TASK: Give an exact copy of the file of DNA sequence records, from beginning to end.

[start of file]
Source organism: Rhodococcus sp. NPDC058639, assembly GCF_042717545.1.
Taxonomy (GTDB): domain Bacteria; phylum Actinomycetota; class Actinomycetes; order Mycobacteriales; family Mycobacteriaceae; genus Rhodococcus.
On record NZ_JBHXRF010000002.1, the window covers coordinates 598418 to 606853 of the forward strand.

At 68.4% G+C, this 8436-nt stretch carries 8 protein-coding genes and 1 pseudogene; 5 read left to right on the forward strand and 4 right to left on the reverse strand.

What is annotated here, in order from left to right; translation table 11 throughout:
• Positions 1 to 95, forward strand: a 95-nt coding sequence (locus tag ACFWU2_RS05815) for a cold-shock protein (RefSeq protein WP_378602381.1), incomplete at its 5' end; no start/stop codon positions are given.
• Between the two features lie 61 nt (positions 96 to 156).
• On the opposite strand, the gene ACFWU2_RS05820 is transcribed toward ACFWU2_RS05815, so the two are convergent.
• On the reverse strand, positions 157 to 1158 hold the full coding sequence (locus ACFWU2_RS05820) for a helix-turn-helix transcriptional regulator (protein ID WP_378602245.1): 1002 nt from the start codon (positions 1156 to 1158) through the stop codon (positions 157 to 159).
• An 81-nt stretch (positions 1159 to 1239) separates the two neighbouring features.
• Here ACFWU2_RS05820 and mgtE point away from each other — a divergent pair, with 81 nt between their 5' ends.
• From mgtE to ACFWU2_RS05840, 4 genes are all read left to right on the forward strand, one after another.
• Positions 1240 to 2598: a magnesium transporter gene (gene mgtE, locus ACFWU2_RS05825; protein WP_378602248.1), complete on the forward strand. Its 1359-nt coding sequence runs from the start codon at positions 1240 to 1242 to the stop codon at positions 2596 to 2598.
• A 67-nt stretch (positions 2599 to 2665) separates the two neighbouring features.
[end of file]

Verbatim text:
Source organism: Rhodococcus sp. NPDC058639, assembly GCF_042717545.1.
Taxonomy (GTDB): domain Bacteria; phylum Actinomycetota; class Actinomycetes; order Mycobacteriales; family Mycobacteriaceae; genus Rhodococcus.
On record NZ_JBHXRF010000002.1, the window covers coordinates 598418 to 606853 of the forward strand.

At 68.4% G+C, this 8436-nt stretch carries 8 protein-coding genes and 1 pseudogene; 5 read left to right on the forward strand and 4 right to left on the reverse strand.

What is annotated here, in order from left to right; translation table 11 throughout:
• Positions 1 to 95, forward strand: a 95-nt coding sequence (locus tag ACFWU2_RS05815) for a cold-shock protein (RefSeq protein WP_378602381.1), incomplete at its 5' end; no start/stop codon positions are given.
• Between the two features lie 61 nt (positions 96 to 156).
• On the opposite strand, the gene ACFWU2_RS05820 is transcribed toward ACFWU2_RS05815, so the two are convergent.
• On the reverse strand, positions 157 to 1158 hold the full coding sequence (locus ACFWU2_RS05820) for a helix-turn-helix transcriptional regulator (protein ID WP_378602245.1): 1002 nt from the start codon (positions 1156 to 1158) through the stop codon (positions 157 to 159).
• An 81-nt stretch (positions 1159 to 1239) separates the two neighbouring features.
• Here ACFWU2_RS05820 and mgtE point away from each other — a divergent pair, with 81 nt between their 5' ends.
• From mgtE to ACFWU2_RS05840, 4 genes are all read left to right on the forward strand, one after another.
• Positions 1240 to 2598: a magnesium transporter gene (gene mgtE, locus ACFWU2_RS05825; protein WP_378602248.1), complete on the forward strand. Its 1359-nt coding sequence runs from the start codon at positions 1240 to 1242 to the stop codon at positions 2596 to 2598.
• A 67-nt stretch (positions 2599 to 2665) separates the two neighbouring features.